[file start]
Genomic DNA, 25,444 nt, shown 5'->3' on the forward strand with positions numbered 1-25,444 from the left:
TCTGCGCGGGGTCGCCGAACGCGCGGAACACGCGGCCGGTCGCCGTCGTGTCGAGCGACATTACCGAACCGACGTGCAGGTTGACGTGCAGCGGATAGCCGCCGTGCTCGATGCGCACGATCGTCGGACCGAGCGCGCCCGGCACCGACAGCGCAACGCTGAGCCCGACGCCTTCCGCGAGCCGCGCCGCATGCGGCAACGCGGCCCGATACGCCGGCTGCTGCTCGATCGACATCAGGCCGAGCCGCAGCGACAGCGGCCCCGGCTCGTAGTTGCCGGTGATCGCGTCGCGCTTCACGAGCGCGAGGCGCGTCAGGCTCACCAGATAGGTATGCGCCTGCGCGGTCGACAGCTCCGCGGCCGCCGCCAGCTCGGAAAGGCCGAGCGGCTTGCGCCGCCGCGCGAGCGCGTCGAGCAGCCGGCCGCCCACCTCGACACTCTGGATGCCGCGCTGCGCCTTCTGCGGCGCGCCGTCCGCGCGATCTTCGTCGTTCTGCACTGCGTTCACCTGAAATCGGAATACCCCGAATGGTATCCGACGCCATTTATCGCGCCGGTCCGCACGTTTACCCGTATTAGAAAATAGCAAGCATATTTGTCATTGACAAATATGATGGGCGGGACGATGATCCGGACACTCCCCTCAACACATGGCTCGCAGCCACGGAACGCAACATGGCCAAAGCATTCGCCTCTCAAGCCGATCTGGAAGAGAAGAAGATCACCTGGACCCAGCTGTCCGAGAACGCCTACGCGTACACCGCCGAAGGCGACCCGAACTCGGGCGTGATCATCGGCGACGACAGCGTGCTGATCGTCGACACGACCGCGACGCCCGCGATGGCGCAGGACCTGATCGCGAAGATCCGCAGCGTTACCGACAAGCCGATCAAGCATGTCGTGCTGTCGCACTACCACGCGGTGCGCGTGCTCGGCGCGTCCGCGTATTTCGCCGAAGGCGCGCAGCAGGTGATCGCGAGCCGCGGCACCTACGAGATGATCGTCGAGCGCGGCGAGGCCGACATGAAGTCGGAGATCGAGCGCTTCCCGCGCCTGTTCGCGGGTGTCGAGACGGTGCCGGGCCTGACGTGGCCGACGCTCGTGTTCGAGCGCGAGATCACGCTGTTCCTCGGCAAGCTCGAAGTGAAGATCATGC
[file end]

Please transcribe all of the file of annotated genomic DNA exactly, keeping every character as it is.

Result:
Genomic DNA, 25,444 nt, shown 5'->3' on the forward strand with positions numbered 1-25,444 from the left:
TCTGCGCGGGGTCGCCGAACGCGCGGAACACGCGGCCGGTCGCCGTCGTGTCGAGCGACATTACCGAACCGACGTGCAGGTTGACGTGCAGCGGATAGCCGCCGTGCTCGATGCGCACGATCGTCGGACCGAGCGCGCCCGGCACCGACAGCGCAACGCTGAGCCCGACGCCTTCCGCGAGCCGCGCCGCATGCGGCAACGCGGCCCGATACGCCGGCTGCTGCTCGATCGACATCAGGCCGAGCCGCAGCGACAGCGGCCCCGGCTCGTAGTTGCCGGTGATCGCGTCGCGCTTCACGAGCGCGAGGCGCGTCAGGCTCACCAGATAGGTATGCGCCTGCGCGGTCGACAGCTCCGCGGCCGCCGCCAGCTCGGAAAGGCCGAGCGGCTTGCGCCGCCGCGCGAGCGCGTCGAGCAGCCGGCCGCCCACCTCGACACTCTGGATGCCGCGCTGCGCCTTCTGCGGCGCGCCGTCCGCGCGATCTTCGTCGTTCTGCACTGCGTTCACCTGAAATCGGAATACCCCGAATGGTATCCGACGCCATTTATCGCGCCGGTCCGCACGTTTACCCGTATTAGAAAATAGCAAGCATATTTGTCATTGACAAATATGATGGGCGGGACGATGATCCGGACACTCCCCTCAACACATGGCTCGCAGCCACGGAACGCAACATGGCCAAAGCATTCGCCTCTCAAGCCGATCTGGAAGAGAAGAAGATCACCTGGACCCAGCTGTCCGAGAACGCCTACGCGTACACCGCCGAAGGCGACCCGAACTCGGGCGTGATCATCGGCGACGACAGCGTGCTGATCGTCGACACGACCGCGACGCCCGCGATGGCGCAGGACCTGATCGCGAAGATCCGCAGCGTTACCGACAAGCCGATCAAGCATGTCGTGCTGTCGCACTACCACGCGGTGCGCGTGCTCGGCGCGTCCGCGTATTTCGCCGAAGGCGCGCAGCAGGTGATCGCGAGCCGCGGCACCTACGAGATGATCGTCGAGCGCGGCGAGGCCGACATGAAGTCGGAGATCGAGCGCTTCCCGCGCCTGTTCGCGGGTGTCGAGACGGTGCCGGGCCTGACGTGGCCGACGCTCGTGTTCGAGCGCGAGATCACGCTGTTCCTCGGCAAGCTCGAAGTGAAGATCATGC